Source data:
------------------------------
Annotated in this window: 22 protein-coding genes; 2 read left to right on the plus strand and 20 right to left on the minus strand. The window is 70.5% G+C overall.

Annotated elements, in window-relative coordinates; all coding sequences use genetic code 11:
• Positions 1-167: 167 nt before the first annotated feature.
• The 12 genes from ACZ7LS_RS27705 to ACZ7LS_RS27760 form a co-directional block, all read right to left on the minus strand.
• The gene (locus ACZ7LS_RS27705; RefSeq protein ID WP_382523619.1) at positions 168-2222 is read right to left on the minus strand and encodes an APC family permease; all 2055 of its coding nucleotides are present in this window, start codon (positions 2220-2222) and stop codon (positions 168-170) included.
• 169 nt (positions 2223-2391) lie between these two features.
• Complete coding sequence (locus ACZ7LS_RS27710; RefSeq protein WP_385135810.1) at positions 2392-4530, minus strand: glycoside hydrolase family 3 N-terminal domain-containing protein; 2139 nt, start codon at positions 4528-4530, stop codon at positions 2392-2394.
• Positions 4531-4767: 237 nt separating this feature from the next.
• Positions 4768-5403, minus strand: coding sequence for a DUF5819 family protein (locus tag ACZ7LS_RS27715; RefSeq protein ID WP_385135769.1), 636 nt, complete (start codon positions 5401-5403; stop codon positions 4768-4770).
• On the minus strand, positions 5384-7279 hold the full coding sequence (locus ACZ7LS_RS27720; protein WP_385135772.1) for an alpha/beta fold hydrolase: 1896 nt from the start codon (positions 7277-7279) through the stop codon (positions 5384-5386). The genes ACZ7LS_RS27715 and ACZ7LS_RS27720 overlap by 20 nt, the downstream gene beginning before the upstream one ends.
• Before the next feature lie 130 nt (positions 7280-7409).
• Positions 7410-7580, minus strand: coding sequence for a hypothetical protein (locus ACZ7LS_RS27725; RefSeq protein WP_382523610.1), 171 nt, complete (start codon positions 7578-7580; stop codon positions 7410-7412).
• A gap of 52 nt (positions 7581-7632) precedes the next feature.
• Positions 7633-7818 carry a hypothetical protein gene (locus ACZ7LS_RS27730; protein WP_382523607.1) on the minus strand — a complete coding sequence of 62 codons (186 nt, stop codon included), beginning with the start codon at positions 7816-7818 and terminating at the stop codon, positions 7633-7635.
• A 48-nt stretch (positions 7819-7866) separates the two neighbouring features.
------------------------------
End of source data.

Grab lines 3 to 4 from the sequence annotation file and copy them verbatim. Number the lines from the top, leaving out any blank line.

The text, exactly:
• Positions 1-167: 167 nt before the first annotated feature.
• The 12 genes from ACZ7LS_RS27705 to ACZ7LS_RS27760 form a co-directional block, all read right to left on the minus strand.